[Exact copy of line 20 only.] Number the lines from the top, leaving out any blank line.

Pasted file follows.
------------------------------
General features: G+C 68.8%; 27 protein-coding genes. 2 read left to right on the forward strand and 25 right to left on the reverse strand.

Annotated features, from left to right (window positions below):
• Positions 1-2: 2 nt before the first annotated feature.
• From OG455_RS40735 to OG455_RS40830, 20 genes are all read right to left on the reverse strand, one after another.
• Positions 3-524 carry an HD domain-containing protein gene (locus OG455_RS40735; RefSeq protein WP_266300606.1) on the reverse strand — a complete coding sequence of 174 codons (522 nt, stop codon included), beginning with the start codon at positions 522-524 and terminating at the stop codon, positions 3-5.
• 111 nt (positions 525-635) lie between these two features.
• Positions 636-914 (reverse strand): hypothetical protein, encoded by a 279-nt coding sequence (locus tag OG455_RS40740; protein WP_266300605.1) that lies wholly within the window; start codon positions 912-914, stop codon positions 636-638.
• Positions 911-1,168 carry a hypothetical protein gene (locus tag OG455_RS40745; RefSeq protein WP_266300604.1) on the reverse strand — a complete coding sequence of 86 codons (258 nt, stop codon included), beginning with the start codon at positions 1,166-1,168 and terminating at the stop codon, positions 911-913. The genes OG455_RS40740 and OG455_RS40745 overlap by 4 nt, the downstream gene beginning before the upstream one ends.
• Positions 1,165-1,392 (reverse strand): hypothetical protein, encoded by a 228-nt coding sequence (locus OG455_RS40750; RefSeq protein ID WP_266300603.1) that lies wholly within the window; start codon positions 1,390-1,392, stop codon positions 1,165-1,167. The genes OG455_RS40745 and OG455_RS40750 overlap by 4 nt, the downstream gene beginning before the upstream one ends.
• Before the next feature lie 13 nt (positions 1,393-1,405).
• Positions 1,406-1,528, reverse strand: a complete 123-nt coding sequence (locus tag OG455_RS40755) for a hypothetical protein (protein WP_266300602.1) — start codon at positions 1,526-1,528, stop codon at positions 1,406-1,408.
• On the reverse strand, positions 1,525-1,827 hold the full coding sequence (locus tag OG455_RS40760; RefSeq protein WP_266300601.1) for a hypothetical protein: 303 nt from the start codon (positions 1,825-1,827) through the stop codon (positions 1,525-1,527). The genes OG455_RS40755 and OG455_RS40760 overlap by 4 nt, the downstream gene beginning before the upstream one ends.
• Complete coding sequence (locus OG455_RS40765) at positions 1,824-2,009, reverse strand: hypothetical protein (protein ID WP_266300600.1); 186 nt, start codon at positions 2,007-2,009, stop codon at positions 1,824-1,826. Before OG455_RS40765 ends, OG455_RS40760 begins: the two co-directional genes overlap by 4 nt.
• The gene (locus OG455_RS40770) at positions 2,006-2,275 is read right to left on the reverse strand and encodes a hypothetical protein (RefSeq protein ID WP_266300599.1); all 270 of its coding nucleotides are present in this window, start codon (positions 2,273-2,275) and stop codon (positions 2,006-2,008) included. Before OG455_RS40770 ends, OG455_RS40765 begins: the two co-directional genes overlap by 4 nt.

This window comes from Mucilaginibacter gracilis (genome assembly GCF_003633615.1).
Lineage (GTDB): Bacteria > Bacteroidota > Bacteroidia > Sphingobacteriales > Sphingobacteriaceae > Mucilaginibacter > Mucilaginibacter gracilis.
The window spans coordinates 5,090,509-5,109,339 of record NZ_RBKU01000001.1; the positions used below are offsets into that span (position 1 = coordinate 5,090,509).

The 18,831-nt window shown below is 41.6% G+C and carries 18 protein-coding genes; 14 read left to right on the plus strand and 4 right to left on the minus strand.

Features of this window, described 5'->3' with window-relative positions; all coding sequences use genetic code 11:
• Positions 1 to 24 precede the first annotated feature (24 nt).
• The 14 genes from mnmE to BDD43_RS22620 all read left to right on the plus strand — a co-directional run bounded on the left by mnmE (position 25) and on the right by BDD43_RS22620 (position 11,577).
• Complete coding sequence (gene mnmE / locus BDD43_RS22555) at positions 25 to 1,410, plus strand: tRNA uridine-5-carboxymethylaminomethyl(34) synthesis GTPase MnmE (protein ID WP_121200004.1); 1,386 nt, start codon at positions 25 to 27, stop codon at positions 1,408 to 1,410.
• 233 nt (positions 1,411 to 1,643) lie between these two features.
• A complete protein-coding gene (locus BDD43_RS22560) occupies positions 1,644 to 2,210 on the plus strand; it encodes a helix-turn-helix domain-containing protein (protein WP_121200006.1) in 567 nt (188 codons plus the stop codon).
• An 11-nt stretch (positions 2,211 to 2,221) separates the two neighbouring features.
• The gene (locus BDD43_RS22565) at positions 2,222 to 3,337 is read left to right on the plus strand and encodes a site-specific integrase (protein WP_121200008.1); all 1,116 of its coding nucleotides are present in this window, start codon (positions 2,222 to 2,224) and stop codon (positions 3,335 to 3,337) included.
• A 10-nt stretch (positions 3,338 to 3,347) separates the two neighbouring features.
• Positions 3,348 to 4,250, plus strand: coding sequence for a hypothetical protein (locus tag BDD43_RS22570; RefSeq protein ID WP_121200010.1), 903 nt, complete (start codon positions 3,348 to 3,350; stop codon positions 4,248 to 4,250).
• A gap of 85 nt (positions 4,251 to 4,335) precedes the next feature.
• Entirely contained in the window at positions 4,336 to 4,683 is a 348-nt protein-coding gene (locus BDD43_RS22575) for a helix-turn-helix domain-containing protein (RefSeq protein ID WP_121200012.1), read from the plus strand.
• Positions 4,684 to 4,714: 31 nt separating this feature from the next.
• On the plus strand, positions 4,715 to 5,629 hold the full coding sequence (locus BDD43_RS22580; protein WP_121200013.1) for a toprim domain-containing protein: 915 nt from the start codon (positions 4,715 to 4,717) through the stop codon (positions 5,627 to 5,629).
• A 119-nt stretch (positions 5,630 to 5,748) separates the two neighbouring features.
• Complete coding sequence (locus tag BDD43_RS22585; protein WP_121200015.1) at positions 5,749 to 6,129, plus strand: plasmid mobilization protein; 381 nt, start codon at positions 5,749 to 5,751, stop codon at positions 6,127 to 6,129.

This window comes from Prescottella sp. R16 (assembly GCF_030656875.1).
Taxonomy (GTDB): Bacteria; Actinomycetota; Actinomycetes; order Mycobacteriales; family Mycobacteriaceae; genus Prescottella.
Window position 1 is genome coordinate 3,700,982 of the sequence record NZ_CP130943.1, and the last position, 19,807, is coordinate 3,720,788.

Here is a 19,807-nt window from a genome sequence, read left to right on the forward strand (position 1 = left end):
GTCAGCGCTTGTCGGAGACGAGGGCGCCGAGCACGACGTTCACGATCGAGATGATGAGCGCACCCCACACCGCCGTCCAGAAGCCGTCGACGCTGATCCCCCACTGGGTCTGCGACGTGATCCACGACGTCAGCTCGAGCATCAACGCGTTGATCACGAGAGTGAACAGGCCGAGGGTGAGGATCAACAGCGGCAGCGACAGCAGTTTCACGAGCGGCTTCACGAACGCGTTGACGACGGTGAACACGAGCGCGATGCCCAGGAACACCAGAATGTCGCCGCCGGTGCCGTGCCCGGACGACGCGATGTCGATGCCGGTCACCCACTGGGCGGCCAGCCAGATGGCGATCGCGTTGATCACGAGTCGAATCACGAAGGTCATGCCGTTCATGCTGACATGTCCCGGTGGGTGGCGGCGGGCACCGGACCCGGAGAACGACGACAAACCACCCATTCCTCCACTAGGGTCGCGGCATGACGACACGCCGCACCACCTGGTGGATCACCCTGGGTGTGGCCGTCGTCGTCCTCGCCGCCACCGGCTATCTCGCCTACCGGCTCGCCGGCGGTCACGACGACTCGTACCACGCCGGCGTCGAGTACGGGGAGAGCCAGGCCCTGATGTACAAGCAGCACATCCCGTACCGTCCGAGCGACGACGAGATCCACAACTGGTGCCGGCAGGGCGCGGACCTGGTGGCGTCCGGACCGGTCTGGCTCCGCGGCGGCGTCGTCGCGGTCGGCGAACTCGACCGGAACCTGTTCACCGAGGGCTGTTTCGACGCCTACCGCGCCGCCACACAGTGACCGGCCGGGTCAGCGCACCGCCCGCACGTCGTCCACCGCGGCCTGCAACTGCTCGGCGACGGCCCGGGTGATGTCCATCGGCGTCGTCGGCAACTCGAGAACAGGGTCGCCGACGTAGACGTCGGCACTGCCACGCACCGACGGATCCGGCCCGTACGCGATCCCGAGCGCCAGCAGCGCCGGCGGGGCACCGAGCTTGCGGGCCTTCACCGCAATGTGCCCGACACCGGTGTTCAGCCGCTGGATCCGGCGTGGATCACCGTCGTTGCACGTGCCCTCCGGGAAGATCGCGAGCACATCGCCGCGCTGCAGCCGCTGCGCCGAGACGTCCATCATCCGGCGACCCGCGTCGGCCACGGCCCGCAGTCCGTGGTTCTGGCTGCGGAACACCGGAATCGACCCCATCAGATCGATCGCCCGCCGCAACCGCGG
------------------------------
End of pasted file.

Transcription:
• Positions 1 to 24 precede the first annotated feature (24 nt).